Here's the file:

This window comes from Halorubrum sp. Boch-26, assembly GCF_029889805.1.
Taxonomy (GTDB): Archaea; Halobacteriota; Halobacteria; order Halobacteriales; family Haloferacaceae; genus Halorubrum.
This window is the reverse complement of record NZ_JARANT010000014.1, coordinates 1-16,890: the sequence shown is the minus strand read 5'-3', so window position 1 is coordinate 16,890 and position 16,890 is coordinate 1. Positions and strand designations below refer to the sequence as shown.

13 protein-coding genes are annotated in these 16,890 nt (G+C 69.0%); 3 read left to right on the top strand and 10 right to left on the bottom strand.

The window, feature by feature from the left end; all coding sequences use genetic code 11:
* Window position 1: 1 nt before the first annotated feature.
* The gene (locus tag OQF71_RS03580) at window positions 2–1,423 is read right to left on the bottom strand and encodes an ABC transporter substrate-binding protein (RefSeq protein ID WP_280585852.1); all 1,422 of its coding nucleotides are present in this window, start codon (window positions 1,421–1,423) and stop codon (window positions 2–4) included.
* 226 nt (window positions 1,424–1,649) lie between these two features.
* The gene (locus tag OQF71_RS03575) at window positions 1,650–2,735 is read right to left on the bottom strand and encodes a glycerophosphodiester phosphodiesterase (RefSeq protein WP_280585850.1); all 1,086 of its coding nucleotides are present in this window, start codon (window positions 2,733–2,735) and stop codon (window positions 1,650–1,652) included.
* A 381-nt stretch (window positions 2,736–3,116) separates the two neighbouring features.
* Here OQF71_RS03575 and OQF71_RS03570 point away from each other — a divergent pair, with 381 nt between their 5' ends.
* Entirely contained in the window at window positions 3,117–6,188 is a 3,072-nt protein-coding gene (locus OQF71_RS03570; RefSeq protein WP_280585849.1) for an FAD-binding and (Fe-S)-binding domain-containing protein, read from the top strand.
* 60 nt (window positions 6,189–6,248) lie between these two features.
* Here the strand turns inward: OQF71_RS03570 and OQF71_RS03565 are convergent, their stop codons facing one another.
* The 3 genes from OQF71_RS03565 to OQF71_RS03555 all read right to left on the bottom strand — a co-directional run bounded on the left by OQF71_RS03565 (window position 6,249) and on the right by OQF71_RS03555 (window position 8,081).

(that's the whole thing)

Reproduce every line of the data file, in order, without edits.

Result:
This window comes from Halorubrum sp. Boch-26, assembly GCF_029889805.1.
Taxonomy (GTDB): Archaea; Halobacteriota; Halobacteria; order Halobacteriales; family Haloferacaceae; genus Halorubrum.
This window is the reverse complement of record NZ_JARANT010000014.1, coordinates 1-16,890: the sequence shown is the minus strand read 5'-3', so window position 1 is coordinate 16,890 and position 16,890 is coordinate 1. Positions and strand designations below refer to the sequence as shown.

13 protein-coding genes are annotated in these 16,890 nt (G+C 69.0%); 3 read left to right on the top strand and 10 right to left on the bottom strand.

The window, feature by feature from the left end; all coding sequences use genetic code 11:
* Window position 1: 1 nt before the first annotated feature.
* The gene (locus tag OQF71_RS03580) at window positions 2–1,423 is read right to left on the bottom strand and encodes an ABC transporter substrate-binding protein (RefSeq protein ID WP_280585852.1); all 1,422 of its coding nucleotides are present in this window, start codon (window positions 1,421–1,423) and stop codon (window positions 2–4) included.
* 226 nt (window positions 1,424–1,649) lie between these two features.
* The gene (locus tag OQF71_RS03575) at window positions 1,650–2,735 is read right to left on the bottom strand and encodes a glycerophosphodiester phosphodiesterase (RefSeq protein WP_280585850.1); all 1,086 of its coding nucleotides are present in this window, start codon (window positions 2,733–2,735) and stop codon (window positions 1,650–1,652) included.
* A 381-nt stretch (window positions 2,736–3,116) separates the two neighbouring features.
* Here OQF71_RS03575 and OQF71_RS03570 point away from each other — a divergent pair, with 381 nt between their 5' ends.
* Entirely contained in the window at window positions 3,117–6,188 is a 3,072-nt protein-coding gene (locus OQF71_RS03570; RefSeq protein WP_280585849.1) for an FAD-binding and (Fe-S)-binding domain-containing protein, read from the top strand.
* 60 nt (window positions 6,189–6,248) lie between these two features.
* Here the strand turns inward: OQF71_RS03570 and OQF71_RS03565 are convergent, their stop codons facing one another.
* The 3 genes from OQF71_RS03565 to OQF71_RS03555 all read right to left on the bottom strand — a co-directional run bounded on the left by OQF71_RS03565 (window position 6,249) and on the right by OQF71_RS03555 (window position 8,081).